Brendan Fraser Through the Years: From ‘George of the Jungle’ and Beyond

Take a look back at Brendan Fraser’s biggest career and personal highlights over the years — photos

Brendan Fraser has made a big impression in Hollywood, from portraying a man raised by apes to helming an action-film franchise and beyond. The Indiana native, who is a dual citizen in the U.S. and Canada, has also had his fair share of ups and downs in the entertainment industry.

After falling in love with acting while visiting London as a teenager, Fraser attended Cornish College of the Arts in Seattle. He later studied the craft at a small acting college in New York City before making his film debut in 1991 with a role in Dogfight playing Sailor No. 1.

“They gave me a sailor outfit, along with some other guys, and we did a punch-up scene with some Marines. And I got my Screen Actors Guild card and an extra 50 bucks for the stunt adjustment, ‘cause they threw me into a pinball machine,” Fraser recalled during a February 2018 interview with GQ of his first Hollywood gig. “I think I bruised a rib, but I was like, ‘That’s OK! I’ll take it. I can do it again. If you want, I’ll break it. You want me to do it again?’”

The With Honors actor landed his first lead role one year later with Encino Man. He didn’t, however, make a real splash in the industry until 1997’s George of the Jungle. The film, in which Fraser wore a loincloth that highlighted his muscles, eventually grossed $175 million worldwide.

That success was just the beginning for the actor, who landed the role of Rick O’Connell in The Mummy franchise shortly thereafter. He played the action-adventure hero in three films, 1999’s The Mummy, 2001’s The Mummy Returns and 2008’s The Mummy: Tomb of the Dragon Emperor.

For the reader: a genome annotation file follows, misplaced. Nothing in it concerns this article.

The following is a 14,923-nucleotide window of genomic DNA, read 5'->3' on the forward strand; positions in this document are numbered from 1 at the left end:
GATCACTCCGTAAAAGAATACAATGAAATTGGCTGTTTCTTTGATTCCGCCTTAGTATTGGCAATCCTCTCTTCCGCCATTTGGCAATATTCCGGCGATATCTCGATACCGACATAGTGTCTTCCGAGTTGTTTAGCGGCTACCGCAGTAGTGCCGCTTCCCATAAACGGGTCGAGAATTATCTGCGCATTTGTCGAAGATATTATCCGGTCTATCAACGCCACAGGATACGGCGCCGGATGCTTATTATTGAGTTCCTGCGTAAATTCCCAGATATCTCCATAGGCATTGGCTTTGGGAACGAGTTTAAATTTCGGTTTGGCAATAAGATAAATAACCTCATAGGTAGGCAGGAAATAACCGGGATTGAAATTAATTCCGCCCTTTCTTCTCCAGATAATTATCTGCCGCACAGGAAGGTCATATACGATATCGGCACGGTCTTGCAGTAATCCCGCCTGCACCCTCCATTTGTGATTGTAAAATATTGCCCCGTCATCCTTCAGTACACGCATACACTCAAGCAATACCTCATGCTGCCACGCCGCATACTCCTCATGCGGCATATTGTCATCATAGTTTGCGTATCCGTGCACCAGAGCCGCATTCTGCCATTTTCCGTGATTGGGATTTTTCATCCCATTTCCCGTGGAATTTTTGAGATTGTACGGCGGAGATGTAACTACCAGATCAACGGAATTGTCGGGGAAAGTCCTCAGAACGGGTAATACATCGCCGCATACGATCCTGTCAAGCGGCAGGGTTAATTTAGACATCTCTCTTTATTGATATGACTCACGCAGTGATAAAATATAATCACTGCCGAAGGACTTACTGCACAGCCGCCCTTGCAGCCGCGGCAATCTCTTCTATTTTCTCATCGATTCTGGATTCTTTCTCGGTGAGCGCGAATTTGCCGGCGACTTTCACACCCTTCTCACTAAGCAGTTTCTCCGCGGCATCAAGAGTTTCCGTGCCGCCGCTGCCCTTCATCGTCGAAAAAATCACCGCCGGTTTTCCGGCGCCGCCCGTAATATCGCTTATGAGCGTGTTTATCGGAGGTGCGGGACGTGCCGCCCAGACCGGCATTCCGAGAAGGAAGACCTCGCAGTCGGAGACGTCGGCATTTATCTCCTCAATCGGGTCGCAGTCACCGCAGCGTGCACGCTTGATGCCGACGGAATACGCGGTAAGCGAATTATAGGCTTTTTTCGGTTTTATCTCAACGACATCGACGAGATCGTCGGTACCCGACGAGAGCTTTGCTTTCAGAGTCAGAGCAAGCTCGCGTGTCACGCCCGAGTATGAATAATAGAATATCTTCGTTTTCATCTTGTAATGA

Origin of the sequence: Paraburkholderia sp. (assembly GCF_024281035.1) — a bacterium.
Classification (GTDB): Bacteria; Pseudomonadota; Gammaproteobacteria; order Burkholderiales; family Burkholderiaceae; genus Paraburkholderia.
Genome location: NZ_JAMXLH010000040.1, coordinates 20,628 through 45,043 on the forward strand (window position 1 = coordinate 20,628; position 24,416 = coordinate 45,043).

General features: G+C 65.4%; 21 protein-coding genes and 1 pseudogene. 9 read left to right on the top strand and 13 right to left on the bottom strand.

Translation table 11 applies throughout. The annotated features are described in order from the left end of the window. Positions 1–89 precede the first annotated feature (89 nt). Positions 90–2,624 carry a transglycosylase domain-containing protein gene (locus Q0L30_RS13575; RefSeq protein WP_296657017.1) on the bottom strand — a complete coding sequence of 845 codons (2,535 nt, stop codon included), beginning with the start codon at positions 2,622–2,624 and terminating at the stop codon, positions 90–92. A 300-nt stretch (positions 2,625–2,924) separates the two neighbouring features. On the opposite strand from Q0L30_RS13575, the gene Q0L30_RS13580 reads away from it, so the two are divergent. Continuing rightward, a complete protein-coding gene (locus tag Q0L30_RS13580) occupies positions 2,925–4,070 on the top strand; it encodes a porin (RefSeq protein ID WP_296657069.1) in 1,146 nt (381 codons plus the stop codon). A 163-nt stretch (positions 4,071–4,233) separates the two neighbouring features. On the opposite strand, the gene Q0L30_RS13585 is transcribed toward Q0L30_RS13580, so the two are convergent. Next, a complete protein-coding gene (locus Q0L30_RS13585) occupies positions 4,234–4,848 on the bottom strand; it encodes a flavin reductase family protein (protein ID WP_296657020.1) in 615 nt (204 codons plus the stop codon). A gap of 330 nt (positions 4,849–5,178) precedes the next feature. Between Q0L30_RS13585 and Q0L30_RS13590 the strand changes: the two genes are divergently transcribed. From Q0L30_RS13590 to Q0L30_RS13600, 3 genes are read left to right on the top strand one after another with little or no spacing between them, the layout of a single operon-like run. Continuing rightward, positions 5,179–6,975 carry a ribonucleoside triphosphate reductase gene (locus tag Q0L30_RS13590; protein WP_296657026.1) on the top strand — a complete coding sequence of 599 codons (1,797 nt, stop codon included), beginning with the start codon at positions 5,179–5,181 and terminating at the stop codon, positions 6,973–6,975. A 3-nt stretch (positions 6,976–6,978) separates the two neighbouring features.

“Brendan is one of the few guys in Hollywood, if not the only guy, who is movie-star handsome and built like an Adonis, but not afraid to take a pie in the face,” the Tomb of the Dragon Emperor director Rob Cohen told the Orange County Register in July 2008. “And he relishes it. If you gave him the choice of doing dramatic monologues or slipping on a banana peel into a mud puddle, I think he would choose the pratfall every time. He’s a powerful dramatic actor, but deep down inside, he’s a goofball.”

Despite having numerous box office hits in the early ‘00s, Fraser saw a decline in his numbers around the same time after appearing in films like Looney Toons: Back in Action in 2003.

“I believe I probably was trying too hard, in a way that’s destructive,” Fraser told GQ in 2018 of the highs and lows of his career. “By the time I did the third Mummy picture in China I was put together with tape and ice — just, like, really nerdy and fetishy about ice packs. Screw-cap ice packs and downhill-mountain-biking pads, ’cause they’re small and light and they can fit under your clothes. I was building an exoskeleton for myself daily.”

The wear and tear on his body eventually led to surgery and lots of recovery. According to Fraser, he was in and out of hospitals for nearly seven years, undergoing procedures on his knee, back and even his vocal cords.

Fraser seemingly disappeared from the limelight in the mid to late ‘00s, but he did appear in a few films here and there. His career resurgence came on the small screen with roles in TV shows, including Texas Rising in 2015 and a role on season 3 of The Affair in 2016.

Three years later, the Canadian-American actor returned to film with 2019’s The Poison Rose.

Scroll down to relive Fraser’s career and personal ups and downs over the years:

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This story originally appeared on: US Magazine - Author:Johnni Macke

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